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Each week, host Jason Gots surprises some of the world's brightest minds with ideas they're not at all prepared to discuss. Join us and special guests Neil Gaiman, Alan Alda, Salman Rushdie, Margaret Atwood, Richard Dawkins, Maria Popova, Mary-Louise Parker, Neil deGrasse Tyson and many more...
Douglas Rushkoff – It’s not the technology’s fault
It's up to us humans to re-humanize our world. An economy that prioritizes growth and profits over humanity has led to digital platforms that "strip the topsoil" of human behavior, whole industries, and the planet, giving less and less back. And only we can save us.
- It's an all-hands-on-deck moment in the arc of civilization.
- Everyone has a choice: Do you want to try to earn enough money to insulate yourself from the world you're creating— or do you want to make the world a place you don't have to insulate yourself from?
For me, the very best Onion article of 2018 was this one about Jeff Bezos revealing Amazon's new headquarters to be the entire Earth, as an Amazon-branded glass sphere clicked into place, encasing forever the horrified inhabitants of our planet.
More than a grain of truth in that one, eh? At this point, with all that's happened over the past few years, I think you either have to be delusionally optimistic by nature or have strong vested interests in the tech industry to think that all is well in our digital world.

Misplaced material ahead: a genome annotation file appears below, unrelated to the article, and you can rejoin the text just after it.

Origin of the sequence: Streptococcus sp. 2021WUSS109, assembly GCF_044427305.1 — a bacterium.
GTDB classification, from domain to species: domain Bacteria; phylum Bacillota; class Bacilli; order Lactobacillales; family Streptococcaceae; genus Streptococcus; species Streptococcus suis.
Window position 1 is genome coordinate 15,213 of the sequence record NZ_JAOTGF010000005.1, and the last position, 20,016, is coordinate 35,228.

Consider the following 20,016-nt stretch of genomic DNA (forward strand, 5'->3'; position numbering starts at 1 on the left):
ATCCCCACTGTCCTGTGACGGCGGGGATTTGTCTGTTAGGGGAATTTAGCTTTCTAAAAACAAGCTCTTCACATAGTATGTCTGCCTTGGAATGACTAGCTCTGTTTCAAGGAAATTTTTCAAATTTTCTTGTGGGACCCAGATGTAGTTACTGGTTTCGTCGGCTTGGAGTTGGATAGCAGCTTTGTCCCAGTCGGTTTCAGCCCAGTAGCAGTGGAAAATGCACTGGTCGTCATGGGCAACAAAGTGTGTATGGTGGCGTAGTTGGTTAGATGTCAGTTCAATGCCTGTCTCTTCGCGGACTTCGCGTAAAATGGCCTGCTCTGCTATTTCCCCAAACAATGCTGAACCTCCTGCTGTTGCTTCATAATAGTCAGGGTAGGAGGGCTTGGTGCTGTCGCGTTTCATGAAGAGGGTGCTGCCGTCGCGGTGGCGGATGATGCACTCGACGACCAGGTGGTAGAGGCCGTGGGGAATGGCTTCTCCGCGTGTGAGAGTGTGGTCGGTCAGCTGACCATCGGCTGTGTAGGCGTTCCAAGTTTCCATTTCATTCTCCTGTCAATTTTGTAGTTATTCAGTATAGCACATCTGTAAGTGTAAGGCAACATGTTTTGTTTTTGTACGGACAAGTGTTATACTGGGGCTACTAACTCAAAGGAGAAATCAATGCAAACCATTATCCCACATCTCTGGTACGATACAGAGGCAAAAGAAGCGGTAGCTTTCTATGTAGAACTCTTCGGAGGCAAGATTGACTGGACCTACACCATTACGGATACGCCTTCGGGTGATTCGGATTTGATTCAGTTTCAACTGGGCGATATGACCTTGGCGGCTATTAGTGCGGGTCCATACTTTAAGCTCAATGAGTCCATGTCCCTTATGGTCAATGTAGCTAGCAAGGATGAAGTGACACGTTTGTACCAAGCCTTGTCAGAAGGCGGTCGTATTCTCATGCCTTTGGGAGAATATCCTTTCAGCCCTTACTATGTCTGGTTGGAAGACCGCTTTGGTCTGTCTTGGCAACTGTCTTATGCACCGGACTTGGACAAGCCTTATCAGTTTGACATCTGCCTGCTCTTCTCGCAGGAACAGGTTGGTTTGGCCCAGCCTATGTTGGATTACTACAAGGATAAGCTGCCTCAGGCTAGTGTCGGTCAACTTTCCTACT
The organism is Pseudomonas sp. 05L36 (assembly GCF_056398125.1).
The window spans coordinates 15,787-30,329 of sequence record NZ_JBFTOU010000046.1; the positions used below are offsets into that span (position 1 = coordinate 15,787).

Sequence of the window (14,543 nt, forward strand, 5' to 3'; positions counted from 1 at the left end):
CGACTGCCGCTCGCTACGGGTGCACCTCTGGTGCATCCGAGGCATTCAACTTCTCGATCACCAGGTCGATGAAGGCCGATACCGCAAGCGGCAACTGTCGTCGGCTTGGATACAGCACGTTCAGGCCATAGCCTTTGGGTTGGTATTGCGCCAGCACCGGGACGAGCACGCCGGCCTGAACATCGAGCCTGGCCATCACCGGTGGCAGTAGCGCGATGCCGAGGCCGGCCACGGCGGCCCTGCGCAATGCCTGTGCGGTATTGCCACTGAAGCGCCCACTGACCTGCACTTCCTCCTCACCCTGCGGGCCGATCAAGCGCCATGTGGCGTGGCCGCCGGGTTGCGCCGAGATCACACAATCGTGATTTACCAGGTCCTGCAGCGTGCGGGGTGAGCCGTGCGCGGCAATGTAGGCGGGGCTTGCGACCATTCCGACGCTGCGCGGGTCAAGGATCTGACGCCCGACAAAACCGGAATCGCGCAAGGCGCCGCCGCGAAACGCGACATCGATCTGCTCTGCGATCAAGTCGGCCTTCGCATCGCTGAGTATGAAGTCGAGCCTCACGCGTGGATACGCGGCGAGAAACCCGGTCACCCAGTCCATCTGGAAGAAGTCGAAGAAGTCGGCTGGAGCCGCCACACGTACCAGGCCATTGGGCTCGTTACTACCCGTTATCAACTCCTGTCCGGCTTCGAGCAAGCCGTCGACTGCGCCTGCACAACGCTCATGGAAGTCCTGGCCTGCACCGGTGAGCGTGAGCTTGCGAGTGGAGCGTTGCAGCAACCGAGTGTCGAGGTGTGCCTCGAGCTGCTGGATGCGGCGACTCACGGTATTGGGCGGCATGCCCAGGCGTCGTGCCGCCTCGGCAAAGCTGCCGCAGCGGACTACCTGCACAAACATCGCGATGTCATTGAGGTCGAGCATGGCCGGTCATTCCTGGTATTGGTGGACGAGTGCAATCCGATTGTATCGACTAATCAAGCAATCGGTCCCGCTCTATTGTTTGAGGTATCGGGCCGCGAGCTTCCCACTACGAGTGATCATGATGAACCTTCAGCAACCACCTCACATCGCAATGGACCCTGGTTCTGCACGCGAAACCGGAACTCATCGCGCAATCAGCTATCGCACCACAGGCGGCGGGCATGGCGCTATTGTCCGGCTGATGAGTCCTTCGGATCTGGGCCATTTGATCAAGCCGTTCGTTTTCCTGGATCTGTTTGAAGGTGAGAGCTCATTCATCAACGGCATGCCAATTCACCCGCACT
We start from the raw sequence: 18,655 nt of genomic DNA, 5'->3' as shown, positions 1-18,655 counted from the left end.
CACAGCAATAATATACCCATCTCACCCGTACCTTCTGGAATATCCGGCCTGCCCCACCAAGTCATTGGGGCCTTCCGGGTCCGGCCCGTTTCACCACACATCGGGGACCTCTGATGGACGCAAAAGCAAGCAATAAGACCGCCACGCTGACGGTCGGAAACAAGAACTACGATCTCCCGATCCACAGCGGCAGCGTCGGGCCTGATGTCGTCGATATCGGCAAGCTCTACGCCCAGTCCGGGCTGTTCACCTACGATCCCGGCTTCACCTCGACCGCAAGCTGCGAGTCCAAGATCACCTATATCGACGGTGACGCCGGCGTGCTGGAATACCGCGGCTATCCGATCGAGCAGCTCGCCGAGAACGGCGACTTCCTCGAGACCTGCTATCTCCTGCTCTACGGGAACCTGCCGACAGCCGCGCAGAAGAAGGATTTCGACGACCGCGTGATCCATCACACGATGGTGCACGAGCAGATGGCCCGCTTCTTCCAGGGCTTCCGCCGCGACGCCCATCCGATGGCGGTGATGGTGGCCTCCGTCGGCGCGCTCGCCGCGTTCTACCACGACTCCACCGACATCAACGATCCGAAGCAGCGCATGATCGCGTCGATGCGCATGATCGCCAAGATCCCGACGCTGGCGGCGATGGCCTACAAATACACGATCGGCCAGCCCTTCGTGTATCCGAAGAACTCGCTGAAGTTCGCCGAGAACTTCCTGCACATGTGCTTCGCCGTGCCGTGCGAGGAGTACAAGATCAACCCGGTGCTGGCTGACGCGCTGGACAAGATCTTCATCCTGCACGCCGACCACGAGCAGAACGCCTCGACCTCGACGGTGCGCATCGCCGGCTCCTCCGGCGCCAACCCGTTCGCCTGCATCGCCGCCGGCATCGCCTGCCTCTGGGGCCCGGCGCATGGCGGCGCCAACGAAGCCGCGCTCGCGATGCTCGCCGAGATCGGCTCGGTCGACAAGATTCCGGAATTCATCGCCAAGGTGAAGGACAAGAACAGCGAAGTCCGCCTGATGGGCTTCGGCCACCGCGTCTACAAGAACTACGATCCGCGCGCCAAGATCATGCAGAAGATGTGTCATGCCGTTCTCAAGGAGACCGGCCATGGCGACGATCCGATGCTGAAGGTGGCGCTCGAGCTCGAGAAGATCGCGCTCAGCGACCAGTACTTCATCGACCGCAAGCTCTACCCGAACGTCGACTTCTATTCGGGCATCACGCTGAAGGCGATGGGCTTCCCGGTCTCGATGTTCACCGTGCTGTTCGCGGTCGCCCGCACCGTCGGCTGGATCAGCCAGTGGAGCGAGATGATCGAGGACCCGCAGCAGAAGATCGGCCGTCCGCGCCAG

Douglas Rushkoff has been looking at these problems with unflinching clarity and humor since long before the rest of us heard the click of the big glass sphere. on his podcast Team Human and in his new book of the same name, he invites the rest of us humans to team up and stand up for weird, messy humanity against this anti-human agenda.
Surprise conversation starter clips in this episode:
Image ownership and copyright law are huge considerations for anyone producing digital content these days. Scopio offers hundreds of royalty-free images for use anywhere for any purpose.
Playwright and novelist Deborah Levy on chaos and order in creative work. Also: marvelous digressions on the caterpillar and the octopus.
Having helped transform how creative work is financed, Yancey Strickler has moved on from Kickstarter, the company he co-founded toward a kind of values reset that moves us away from a narrow, unsustainable, inhumane obsession with profit at all costs.
Following the Booker shortlisting of her novel 10 Minutes, 38 Seconds in This Strange World, British-Turkish author and activist Elif Shafak returns to Think Again to talk about forgotten lives, the nature of evil, and what we mean by progress.
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